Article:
Also anyone diagnosed with EDS it certainly does not hurt to have an Echo done to evaluate the Aorta and valves. Depending on the type of EDS it can be a problem even within the type IIIs they have found problems in that area.

Link to comment
Share on other sites

I posted this within my neuro update, but feel it's important enough to have it's own spot so this doesn't get lost. Nina

=================

There is something I wanted to share for my fellow hypermobile members or those with Ehlers Danlos III.

Teri was talking to one of the orthpedic surgeon's at her hospital about my spinal predicament. She told him about how my first graft failed, and 2nd graft was needed. Then she told him about how I found out I had EDS III aftwerward--at that point he said "OH no, she shouldn't have had a fusion... she's probably in the midst of a disaster now."

I think Teri was a little surprised, but then he went on to say that a person with EDS who has a fusion will then typically have a chain reaction of herniations because the joints are too loose to handle all the day to day stresses.He also said that I would be likely to not have problems much below T1 because the ribs help to absorb some of the stress and spread it out a bit more.

Live and learn I suppose. But I did want to share it with all of you so you wont have to learn the same lesson the hard way.

Nina

Link to comment
Share on other sites

Nina

Hello, I am new here and have jopined so I can help a friend with MSA by learning all I can to help him through this horific disease. He soon will be reaching a more advanced stage of MSA.

The reason I am replying to this post in particular is because I have first hand knowledge of spinal fusions myself and belong to an online support group where there atleast another 150 people that also had failed spinal fusions. If it would be helpful to you please do contact me and I will give you more info on fusions and other associated problems such as the domino effect which is the natural progression of instability of the vertabraes above and below a typical fusion.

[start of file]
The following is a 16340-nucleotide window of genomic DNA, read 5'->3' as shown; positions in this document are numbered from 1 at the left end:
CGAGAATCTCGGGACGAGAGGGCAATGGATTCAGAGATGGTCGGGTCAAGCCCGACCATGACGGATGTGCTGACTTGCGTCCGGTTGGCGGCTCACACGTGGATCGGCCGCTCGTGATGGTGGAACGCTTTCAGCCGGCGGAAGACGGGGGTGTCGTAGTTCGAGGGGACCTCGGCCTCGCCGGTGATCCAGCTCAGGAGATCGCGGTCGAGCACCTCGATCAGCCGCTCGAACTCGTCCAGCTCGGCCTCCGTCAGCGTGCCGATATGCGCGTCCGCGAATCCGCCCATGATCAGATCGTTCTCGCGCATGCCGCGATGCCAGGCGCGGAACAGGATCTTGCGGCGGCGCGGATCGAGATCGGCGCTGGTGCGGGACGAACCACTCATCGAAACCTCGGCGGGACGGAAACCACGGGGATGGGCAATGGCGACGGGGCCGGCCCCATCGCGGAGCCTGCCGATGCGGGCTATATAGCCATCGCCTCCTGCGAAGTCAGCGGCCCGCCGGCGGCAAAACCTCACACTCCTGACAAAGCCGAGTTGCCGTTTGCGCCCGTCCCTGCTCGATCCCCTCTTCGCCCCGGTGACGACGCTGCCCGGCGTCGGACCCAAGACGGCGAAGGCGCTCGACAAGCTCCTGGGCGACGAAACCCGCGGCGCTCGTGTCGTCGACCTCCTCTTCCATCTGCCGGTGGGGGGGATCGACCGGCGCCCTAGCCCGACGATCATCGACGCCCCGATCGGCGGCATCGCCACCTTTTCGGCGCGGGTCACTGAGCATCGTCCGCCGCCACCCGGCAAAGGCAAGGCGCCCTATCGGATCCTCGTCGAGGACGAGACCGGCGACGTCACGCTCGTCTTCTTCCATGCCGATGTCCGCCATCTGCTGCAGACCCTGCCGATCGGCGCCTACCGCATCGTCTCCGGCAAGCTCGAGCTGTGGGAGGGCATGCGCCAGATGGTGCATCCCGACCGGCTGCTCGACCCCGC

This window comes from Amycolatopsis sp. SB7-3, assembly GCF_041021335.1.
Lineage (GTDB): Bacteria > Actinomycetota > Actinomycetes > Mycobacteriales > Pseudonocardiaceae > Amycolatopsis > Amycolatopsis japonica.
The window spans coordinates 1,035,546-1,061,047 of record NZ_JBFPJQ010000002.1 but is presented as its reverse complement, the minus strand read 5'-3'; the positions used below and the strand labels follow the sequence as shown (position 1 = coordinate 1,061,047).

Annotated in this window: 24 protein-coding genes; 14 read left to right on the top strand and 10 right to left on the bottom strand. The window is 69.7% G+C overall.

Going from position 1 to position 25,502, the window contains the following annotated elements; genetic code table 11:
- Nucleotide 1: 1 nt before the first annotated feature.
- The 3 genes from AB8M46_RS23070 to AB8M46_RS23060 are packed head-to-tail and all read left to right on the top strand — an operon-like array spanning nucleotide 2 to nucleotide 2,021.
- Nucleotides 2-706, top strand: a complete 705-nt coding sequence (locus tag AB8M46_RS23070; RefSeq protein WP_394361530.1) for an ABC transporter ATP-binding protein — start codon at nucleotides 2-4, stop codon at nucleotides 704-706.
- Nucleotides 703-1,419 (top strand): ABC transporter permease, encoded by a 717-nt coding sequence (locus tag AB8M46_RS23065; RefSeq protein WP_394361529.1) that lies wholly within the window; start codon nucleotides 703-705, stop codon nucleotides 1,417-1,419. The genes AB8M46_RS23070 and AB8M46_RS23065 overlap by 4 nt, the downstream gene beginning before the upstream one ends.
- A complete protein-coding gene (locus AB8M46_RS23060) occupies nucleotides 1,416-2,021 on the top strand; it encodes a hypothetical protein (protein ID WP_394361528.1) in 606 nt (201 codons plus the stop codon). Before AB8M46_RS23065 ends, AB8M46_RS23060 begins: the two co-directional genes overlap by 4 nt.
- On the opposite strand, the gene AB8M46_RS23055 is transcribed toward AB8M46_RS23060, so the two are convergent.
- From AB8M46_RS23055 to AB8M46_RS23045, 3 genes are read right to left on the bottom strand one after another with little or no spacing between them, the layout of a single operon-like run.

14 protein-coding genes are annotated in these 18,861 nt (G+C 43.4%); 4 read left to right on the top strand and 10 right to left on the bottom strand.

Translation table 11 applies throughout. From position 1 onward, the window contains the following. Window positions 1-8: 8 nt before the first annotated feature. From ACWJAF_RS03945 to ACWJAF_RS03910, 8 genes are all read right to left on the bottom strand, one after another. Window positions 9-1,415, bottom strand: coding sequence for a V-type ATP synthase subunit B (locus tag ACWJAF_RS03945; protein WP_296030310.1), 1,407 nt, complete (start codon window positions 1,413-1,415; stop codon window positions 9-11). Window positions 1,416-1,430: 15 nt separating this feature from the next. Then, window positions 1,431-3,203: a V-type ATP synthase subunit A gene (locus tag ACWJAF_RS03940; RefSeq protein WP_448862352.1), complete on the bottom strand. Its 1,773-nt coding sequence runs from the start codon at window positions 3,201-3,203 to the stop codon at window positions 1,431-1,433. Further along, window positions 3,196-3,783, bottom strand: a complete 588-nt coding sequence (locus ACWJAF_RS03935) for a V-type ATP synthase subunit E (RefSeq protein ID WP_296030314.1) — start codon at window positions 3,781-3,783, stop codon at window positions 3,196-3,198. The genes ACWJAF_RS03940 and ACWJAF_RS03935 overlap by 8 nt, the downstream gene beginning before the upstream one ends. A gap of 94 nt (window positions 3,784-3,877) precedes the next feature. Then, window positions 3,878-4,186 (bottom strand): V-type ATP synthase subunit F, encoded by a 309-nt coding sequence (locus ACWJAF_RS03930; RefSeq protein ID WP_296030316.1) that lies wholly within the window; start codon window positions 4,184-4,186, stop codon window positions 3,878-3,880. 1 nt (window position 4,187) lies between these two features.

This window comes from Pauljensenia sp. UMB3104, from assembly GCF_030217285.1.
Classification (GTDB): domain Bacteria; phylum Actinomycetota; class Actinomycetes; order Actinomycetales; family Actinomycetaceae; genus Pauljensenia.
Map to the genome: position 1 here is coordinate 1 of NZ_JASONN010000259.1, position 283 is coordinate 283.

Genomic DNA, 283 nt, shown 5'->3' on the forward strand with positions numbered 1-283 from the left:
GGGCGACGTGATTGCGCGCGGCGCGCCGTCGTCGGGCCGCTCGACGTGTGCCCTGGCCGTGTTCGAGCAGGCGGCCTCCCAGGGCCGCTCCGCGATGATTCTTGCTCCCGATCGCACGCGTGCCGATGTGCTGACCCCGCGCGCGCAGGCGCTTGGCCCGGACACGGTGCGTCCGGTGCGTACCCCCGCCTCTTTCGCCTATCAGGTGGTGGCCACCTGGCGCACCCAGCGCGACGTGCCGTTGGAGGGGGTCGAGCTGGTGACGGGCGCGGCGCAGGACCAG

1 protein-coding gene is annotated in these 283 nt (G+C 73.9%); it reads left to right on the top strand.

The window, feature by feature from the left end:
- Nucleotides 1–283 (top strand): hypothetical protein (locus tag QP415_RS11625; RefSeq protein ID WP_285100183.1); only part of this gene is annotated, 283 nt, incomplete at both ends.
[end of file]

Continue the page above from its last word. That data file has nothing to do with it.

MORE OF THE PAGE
Meantime

Good Luck to you anbd I do hope your pain is at an acceptable level today!

anemone

I posted this within my neuro update, but feel it's important enough to have it's own spot so this doesn't get lost. Nina

=================

There is something I wanted to share for my fellow hypermobile members or those with Ehlers Danlos III.

Teri was talking to one of the orthpedic surgeon's at her hospital about my spinal predicament. She told him about how my first graft failed, and 2nd graft was needed. Then she told him about how I found out I had EDS III aftwerward--at that point he said "OH no, she shouldn't have had a fusion... she's probably in the midst of a disaster now."

I think Teri was a little surprised, but then he went on to say that a person with EDS who has a fusion will then typically have a chain reaction of herniations because the joints are too loose to handle all the day to day stresses.He also said that I would be likely to not have problems much below T1 because the ribs help to absorb some of the stress and spread it out a bit more.

Live and learn I suppose. But I did want to share it with all of you so you wont have to learn the same lesson the hard way.

Nina

Link to comment
Share on other sites

Join the conversation

You can post now and register later. If you have an account, sign in now to post with your account.

Guest
Reply to this topic...

×   Pasted as rich text.   Paste as plain text instead

  Only 75 emoji are allowed.

×   Your link has been automatically embedded.   Display as a link instead

×   Your previous content has been restored.   Clear editor

×   You cannot paste images directly. Upload or insert images from URL.

 Share

×
×
  • Create New...